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§ VirtualDub 1.6.15 released

VirtualDub 1.6.15/stable is out with a series of bug fixes. There are no new features in this build.

For those of you using a recent beta of Windows Vista, including the just-released beta 2, you may notice severe problems when attempting to use VirtualDub with Aero Glass enabled -- specifically, that the display keeps resetting over and over. The problem is that the way that VirtualDub displays video is incompatible with the Vista Desktop Window Manager (DWM), and the DWM disables Aero Glass in response. Unfortunately, some semi-recent changes to the DWM have made the problem much worse: when the DWM attempts to disable Aero Glass, it resets the display and that also causes VirtualDub to reset its display mechanisms, tripping the DWM again, and resulting in a loop of resets. Click on another window to escape the loop. The workaround is to go to Options > Preferences > Display and either turn off DirectX or enable Direct3D. The technical issue is that VirtualDub uses the same window handle for GDI and DirectDraw rendering, which the DWM really doesn't like; I will be working on fixing this for 1.7.0.

(Read more....)

§ 120 fps video???

If you're a frequent watcher of Internet-sourced video files you may have noticed an interesting characteristic of the video stream of some AVI files, namely an unusually high frame rate of 120 fps. Such a frame rate might seem useless and utterly wasteful, given that film sources run at 24 fps, video sources run at up to 30 frames/60 fields per sec, and computer refresh rates not generally higher than 85Hz.

Ah, but there is reason to this madness.

The reason for the 120 fps frame rate becomes clear if you look at the data in the stream itself, namely that at least 75% of the frames are empty. Basically, someone came up with the innovative idea of using null frames in AVI to achieve variable frame rate in order to accommodate both 24 fps and 30 fps within the same file. A 24 fps portion uses a frame density of 1/5, whereas a 30 fps portion uses 1/4. The need for mixed 24/30 comes from recording video which has both telecined and non-telecined video, and applying inverse telecine to the appropriate portions.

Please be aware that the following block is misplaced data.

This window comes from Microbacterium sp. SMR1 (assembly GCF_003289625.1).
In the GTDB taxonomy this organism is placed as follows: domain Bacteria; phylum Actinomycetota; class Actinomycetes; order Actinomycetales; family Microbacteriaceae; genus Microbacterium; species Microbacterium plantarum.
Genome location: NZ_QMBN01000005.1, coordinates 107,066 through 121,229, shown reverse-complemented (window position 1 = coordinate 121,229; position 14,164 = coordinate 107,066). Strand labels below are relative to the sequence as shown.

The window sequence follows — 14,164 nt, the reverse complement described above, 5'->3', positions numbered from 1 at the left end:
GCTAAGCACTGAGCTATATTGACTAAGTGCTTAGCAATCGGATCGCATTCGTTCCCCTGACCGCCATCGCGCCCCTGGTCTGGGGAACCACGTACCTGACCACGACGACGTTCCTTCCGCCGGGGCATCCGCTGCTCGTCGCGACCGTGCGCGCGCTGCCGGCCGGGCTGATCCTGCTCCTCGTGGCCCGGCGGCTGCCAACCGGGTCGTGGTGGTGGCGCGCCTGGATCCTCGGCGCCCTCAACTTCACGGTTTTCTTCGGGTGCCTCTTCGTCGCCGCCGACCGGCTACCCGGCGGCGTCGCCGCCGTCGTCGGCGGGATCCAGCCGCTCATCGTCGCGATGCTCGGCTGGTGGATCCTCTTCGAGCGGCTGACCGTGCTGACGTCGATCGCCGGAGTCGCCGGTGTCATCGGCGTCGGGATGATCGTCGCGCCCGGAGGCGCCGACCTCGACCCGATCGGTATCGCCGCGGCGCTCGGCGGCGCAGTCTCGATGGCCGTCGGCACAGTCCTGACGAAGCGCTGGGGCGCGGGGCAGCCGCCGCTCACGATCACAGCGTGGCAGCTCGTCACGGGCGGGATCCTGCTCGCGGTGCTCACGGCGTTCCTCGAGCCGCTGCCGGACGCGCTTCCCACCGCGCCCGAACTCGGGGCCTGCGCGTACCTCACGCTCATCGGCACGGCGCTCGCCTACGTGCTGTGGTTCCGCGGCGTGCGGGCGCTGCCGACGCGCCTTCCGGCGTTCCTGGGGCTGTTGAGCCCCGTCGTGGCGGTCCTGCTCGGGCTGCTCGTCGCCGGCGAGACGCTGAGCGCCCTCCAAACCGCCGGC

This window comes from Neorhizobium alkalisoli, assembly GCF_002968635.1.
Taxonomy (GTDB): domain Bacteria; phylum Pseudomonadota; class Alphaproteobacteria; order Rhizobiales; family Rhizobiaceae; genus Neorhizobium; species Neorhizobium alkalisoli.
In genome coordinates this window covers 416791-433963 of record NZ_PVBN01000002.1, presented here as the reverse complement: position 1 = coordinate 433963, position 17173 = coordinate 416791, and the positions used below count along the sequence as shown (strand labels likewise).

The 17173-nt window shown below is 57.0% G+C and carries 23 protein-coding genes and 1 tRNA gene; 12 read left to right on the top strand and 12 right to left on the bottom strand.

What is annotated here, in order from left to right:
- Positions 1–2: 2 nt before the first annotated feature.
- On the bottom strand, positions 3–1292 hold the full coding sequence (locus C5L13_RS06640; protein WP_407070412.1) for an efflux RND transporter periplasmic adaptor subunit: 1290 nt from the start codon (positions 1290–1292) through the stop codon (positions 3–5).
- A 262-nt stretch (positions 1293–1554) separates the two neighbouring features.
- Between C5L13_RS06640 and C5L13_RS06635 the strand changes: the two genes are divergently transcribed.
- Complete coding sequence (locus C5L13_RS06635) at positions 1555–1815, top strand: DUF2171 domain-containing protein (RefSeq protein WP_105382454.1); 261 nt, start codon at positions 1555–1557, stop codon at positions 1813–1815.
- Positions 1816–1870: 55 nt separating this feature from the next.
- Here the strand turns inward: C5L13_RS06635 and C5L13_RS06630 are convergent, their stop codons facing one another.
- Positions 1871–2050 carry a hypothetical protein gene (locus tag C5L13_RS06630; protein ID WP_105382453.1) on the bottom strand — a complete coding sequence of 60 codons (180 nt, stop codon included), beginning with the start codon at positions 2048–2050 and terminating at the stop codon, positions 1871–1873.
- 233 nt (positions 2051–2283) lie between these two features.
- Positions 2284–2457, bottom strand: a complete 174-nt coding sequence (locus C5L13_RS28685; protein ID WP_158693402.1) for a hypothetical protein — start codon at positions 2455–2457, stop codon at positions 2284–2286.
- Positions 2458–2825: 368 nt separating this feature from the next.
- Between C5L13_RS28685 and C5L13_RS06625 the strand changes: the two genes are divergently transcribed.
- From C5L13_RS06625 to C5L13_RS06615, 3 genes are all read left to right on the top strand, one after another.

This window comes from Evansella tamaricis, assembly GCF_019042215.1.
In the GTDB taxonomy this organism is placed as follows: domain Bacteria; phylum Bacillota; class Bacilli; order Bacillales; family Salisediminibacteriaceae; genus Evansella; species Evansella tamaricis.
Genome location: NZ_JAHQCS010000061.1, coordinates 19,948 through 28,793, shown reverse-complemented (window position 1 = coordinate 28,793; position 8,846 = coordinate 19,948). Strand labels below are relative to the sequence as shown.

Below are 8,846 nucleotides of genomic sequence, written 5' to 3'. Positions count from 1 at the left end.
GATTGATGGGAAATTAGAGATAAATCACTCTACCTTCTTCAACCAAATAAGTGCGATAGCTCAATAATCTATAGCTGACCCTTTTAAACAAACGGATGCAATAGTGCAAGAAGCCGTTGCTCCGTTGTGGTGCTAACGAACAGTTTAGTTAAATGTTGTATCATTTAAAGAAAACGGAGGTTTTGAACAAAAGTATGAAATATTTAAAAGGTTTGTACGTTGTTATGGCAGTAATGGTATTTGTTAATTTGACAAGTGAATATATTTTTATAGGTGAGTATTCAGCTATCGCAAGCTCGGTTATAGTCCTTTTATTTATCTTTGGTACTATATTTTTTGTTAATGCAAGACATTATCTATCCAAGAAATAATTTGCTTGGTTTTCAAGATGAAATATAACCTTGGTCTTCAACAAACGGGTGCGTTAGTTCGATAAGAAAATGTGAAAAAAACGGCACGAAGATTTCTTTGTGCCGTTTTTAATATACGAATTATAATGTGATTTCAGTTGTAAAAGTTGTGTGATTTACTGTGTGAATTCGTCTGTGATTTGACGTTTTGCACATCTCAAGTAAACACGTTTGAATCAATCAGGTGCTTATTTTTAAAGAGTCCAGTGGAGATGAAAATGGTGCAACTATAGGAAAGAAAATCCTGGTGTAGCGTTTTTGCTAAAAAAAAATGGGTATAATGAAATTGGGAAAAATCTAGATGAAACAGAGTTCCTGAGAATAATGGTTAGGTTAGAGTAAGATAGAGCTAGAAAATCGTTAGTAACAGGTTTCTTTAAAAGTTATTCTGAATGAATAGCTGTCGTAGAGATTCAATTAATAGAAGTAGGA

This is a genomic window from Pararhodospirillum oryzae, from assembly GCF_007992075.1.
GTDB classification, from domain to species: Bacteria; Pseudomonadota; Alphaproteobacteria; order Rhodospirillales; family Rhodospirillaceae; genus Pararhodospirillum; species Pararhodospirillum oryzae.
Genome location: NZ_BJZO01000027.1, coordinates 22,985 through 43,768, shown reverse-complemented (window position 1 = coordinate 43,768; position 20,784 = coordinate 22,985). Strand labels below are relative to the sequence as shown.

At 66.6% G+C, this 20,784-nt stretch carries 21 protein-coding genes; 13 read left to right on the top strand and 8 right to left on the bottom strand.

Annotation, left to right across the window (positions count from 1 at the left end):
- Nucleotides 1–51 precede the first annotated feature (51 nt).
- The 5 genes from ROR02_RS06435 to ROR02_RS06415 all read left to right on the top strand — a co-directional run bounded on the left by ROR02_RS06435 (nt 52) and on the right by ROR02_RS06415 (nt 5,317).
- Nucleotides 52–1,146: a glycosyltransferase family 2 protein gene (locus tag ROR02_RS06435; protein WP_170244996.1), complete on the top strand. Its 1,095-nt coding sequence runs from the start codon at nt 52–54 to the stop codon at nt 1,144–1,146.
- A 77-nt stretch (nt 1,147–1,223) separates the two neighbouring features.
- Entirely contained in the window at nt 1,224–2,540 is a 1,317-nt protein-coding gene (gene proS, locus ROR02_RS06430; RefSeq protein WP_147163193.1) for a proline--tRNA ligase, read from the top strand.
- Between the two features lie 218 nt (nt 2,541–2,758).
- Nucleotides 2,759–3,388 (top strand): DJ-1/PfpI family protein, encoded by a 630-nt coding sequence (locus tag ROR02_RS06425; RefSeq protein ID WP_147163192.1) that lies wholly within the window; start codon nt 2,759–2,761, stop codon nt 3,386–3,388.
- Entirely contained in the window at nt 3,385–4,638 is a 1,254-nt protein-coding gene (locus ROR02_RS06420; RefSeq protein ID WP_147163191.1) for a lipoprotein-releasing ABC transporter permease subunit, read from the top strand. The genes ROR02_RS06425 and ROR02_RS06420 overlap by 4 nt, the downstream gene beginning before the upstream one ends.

VirtualDub can process these videos to some extent, but there are some shortcomings. Attempting to recompress or filter the video will result in a 120 full frames per second. Also, attempting to play the video will result in a mind-numbingly slow frame rate because VirtualDub will still attempt to blit/flip at 120 fps. You can, however, direct stream the video, and you can use frame rate conversion in this mode to remove some of the null frames and drop the video stream to a more ordinary frame rate. I'm working on improving support for sparse video streams in a future version.

(Read more....)

§ The "center cut" algorithm

Semi-recent versions of VirtualDub have an audio filter known as "center cut." This filter attempts to isolate the central components of the incoming signal and separate them from the side signals. The result is a stereo output with the ambience, and a mono output with the foreground sounds and vocals. To test this filter in VirtualDub, enable advanced audio filtering, then add input/center cut/output/discard filters to the filter graph, in that order (or swap discard and output).

Someone asked me by email if I could describe this algorithm, and I thought it would be blog-worthy.

Disclaimer: I'm not an audio researcher and am not familiar with the audio literature, so excuse me if I use the wrong terms or fail to acknowledge past work, as I am not familiar with existing advanced algorithms for vocal removal. I came up with this algorithm one day after a discussion about vector projection in lower-division math class, so I didn't do any research before devising the algorithm.

(Read more....)

§ "Hello, world!" is a lot bigger than I remember it

I wanted to hack together a particular variant of expression evaluator, but wanted an editor a bit more substantial than the usual Notepad I use for quick hacks. So I fired up Visual Studio 2005, and on a whim, decided to select "CLR Console Application." And so VS2005 set up a sample console Hello World! application for me. C++/CLI is still C++, so the source code file mostly looks the same, just that it uses .NET console commands.

Oh, and the project comes with an icon, a resource script, stdafx.cpp/.h, an assembly info module, and a readme. I guess I can deal with that for a throwaway project.

Then I run it, and I see these DLL load messages in the debugger: